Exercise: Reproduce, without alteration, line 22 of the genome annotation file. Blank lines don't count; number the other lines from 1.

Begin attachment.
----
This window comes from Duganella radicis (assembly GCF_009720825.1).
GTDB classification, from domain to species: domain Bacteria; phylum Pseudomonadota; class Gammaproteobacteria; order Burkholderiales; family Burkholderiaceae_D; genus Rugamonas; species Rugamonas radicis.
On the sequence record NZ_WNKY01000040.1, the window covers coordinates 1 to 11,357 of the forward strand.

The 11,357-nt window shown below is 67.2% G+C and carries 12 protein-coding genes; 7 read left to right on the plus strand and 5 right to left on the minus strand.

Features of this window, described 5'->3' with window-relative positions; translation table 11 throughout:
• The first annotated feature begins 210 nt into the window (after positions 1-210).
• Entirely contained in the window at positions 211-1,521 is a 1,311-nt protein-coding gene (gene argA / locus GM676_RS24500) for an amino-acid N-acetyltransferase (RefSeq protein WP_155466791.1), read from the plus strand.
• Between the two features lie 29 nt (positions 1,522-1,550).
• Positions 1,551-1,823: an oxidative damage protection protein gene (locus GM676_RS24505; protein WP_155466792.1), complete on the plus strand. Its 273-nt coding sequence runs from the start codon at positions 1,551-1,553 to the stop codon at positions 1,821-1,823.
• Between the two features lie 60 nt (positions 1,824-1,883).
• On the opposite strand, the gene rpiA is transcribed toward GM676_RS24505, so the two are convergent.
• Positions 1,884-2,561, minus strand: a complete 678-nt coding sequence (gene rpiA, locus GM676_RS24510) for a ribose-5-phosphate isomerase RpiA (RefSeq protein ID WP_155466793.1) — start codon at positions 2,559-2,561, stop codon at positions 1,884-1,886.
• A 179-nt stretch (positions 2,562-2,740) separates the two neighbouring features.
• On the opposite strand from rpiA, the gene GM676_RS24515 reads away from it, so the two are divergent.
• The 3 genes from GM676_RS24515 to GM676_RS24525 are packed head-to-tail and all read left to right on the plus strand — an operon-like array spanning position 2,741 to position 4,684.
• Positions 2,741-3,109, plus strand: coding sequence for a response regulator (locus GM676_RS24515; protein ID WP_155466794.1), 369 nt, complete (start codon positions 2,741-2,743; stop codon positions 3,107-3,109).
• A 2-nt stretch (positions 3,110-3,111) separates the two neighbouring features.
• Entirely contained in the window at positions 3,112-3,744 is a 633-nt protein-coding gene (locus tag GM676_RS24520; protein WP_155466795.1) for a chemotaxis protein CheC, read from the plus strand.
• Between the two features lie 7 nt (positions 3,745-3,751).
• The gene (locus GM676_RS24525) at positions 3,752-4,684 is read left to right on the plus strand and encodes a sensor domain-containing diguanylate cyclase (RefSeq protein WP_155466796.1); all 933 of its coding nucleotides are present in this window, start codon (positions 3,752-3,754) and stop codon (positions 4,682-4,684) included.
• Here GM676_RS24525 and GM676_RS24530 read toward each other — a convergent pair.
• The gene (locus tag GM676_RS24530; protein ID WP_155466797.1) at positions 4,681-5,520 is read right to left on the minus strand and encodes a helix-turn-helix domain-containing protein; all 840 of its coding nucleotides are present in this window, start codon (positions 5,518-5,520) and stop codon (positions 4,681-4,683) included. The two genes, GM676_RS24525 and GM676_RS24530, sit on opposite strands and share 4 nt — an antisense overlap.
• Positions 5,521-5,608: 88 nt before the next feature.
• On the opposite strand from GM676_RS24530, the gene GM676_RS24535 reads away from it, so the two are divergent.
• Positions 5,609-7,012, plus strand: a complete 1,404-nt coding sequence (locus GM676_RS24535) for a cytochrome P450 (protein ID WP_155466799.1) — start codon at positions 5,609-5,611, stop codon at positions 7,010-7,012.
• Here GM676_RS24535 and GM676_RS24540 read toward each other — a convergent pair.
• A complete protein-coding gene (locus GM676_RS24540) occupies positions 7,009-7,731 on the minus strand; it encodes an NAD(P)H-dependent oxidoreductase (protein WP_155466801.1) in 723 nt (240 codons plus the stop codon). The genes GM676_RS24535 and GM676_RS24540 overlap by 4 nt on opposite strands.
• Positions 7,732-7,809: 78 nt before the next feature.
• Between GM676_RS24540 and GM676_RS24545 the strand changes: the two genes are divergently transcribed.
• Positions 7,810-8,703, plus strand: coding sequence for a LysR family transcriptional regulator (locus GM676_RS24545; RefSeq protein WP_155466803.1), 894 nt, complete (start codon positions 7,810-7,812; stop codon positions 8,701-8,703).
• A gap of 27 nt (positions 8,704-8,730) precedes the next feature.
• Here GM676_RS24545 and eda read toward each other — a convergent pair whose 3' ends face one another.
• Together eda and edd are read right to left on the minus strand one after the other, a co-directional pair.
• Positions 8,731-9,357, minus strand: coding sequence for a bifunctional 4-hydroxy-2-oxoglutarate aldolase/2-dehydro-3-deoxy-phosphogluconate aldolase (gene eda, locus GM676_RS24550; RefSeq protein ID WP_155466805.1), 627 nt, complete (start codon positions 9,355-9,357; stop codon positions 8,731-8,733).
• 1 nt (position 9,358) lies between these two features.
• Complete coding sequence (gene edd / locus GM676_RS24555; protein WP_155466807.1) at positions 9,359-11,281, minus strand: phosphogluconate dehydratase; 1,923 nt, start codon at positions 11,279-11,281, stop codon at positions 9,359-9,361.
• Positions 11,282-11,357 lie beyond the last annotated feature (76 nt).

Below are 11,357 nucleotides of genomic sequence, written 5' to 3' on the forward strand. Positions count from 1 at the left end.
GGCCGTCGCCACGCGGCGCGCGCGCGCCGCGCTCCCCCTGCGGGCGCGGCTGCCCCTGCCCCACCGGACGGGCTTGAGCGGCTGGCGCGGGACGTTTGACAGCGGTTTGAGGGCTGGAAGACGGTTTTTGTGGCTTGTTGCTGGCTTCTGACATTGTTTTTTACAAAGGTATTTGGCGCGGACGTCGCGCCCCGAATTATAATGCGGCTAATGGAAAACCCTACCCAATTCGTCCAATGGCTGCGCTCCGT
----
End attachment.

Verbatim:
• The gene (locus tag GM676_RS24530; protein ID WP_155466797.1) at positions 4,681-5,520 is read right to left on the minus strand and encodes a helix-turn-helix domain-containing protein; all 840 of its coding nucleotides are present in this window, start codon (positions 5,518-5,520) and stop codon (positions 4,681-4,683) included. The two genes, GM676_RS24525 and GM676_RS24530, sit on opposite strands and share 4 nt — an antisense overlap.